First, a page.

Auto Service World
Feature   March 1, 2006   by Dennis Mellersh

Market Report: Lighting products, chemicals and additives; wiper blades

One of the biggest pluses that service providers/installers have working for them is aftermarket customers generally trust their installer. Customers trust both the service provider's products and ser...

One of the biggest pluses that service providers/installers have working for them is aftermarket customers generally trust their installer. Customers trust both the service provider’s products and services and their recommendations.

This element of trust can play a big role when promoting the sale of products such as wiper blades, chemicals, antifreeze/coolant, additives and lighting products.

Sales success in these product categories depends on a number of factors, including product knowledge, effective promotional and sales techniques, and good displays and merchandising techniques in the service reception area. For all of these factors, taking advantage of sales tools and other assistance offered by suppliers can improve the sales success rate.

Wiper blades offer upsell opportunities

Wiper blades, whether from companies such as Gates, Robert Bosch, or Valeo can represent an excellent replacement and upsell opportunity for the service provider. Major blade manufacturers offer a range of quality grades and increasingly what we might call ultra-premium lines, making upgrade replacements easier and more profitable.

And the differences in these quality grades are not cosmetic – each of the quality categories from the majors represents genuine technical, material and design advancements. In this regard, consumer education can be one of the most important keys to wiper blade sales growth in the automotive aftermarket.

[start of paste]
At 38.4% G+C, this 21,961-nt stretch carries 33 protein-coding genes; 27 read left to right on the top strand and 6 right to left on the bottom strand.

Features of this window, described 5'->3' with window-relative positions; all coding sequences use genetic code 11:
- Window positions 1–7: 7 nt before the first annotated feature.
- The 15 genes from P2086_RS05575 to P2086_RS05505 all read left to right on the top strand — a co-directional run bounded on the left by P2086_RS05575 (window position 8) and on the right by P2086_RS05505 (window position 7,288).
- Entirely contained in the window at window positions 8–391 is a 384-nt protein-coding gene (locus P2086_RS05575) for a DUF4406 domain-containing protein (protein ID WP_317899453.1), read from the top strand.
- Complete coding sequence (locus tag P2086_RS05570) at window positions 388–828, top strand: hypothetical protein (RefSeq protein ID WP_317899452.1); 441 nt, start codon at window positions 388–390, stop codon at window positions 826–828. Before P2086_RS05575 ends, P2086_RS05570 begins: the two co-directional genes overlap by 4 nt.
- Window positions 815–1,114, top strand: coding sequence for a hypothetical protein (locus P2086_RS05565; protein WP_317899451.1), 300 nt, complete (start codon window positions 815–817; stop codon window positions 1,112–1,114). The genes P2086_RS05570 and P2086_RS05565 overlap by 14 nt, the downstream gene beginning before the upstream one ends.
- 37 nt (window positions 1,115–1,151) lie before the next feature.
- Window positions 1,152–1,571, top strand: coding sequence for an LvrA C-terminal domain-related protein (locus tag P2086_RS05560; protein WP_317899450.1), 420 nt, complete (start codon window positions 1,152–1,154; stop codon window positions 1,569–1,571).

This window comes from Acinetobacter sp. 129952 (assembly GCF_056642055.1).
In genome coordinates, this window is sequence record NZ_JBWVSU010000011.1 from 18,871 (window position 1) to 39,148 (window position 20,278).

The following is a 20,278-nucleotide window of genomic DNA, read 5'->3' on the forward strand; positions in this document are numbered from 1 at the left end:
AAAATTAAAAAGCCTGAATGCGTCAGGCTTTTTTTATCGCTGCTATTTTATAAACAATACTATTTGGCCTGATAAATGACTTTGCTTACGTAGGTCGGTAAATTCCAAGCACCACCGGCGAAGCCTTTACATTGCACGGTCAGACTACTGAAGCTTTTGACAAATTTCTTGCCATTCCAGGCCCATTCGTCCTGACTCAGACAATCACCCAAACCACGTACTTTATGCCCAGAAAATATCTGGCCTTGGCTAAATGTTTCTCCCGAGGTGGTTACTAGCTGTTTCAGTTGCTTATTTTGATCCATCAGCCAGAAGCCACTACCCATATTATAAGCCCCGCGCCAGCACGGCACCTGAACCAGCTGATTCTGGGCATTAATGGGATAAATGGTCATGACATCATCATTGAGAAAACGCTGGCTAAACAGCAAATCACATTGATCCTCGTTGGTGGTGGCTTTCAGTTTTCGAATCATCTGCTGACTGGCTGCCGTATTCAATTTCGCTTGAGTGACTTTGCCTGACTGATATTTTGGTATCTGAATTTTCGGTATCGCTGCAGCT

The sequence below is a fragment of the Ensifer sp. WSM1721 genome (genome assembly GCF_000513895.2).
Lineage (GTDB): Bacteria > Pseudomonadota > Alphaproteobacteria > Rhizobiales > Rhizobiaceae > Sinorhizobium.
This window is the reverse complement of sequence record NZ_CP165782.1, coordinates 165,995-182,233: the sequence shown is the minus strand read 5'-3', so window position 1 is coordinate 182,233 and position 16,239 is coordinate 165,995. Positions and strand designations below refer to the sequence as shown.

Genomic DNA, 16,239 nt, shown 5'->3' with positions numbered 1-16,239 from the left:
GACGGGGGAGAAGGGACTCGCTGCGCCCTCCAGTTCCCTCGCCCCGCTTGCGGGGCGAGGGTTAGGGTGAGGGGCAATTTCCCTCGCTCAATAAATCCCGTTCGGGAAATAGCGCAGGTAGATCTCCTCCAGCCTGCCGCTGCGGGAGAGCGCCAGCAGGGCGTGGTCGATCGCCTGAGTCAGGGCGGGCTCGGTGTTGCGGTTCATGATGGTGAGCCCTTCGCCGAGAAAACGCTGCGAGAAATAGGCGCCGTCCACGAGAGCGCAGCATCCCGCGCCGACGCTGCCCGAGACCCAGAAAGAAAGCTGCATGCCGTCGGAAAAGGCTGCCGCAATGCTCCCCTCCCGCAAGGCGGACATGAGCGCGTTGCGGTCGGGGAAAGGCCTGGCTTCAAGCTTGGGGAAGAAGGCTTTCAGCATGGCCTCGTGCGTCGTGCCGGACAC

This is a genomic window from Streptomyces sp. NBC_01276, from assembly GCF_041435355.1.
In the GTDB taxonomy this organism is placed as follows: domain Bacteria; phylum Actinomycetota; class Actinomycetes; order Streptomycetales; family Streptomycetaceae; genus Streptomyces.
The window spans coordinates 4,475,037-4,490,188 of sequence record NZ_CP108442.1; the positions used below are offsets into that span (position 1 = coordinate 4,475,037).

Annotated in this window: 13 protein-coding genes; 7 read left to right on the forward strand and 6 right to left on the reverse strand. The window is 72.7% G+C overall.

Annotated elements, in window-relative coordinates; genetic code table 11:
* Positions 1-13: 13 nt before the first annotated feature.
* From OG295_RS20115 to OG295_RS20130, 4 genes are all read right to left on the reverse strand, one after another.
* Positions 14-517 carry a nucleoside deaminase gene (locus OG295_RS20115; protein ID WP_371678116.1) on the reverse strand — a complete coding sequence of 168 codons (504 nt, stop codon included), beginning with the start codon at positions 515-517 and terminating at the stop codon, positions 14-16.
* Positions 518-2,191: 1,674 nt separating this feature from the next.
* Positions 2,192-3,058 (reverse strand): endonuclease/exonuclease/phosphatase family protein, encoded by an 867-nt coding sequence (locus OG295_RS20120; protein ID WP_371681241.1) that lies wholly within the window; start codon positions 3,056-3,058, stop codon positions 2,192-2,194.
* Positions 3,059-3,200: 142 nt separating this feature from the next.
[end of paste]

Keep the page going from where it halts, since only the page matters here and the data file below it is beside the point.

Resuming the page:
According to various industry reports, one of the key factors impeding the greater sale of wiper blades is consumer worry about the difficulty of installing them or the possibility of installing them incorrectly. Service providers therefore have an advantage as low-cost or free installation can be offered with the sales of the blades, thus adding an incentive for the customer to purchase.

The wiper blade distribution chain offers plenty of solid support from suppliers to help the service provider increase sales.

Edward Di Cesare, of Robert Bosch Inc. in Mississauga, Ont., for example, says that his company currently has an attractive banner program running, the Bosch Auto Parts Specialist (BAPS). It features a box top redemption program. “When the service provider installs a Bosch product, they tear off the bar code from the box and each of these will mean a 50 cents to $1 credit on an incentive purchase program which includes items such as television sets and barbecues,” Di Cesare told SSGM.

“We have had excellent reaction to this program and it now has 2,400 members. We are also creating additional incentives with some products having double the credit, such as $2 instead of $1, and also including triple points for specified wiper blade products. We have various sales support tools including product brochures and 40- and 120-blade merchandisers in the form of a rolling stand or a wall mounted unit as well as application guides,” Di Cesare says.

“In terms of new products, this spring we are coming out with our new Icon all season blade. This is an all-season, bracket-less, ultra premium blade with greater profit margins and is an excellent upsell opportunity. Generally speaking better technology and better quality result in better margins,” Di Cesare says.

At Gates Canada in Brantford, Ont., this markets the Trico and Tridon brands, Sandy Wallace, marketing communications manager, notes that wiper blade sales tend to be seasonal, largely spring and fall.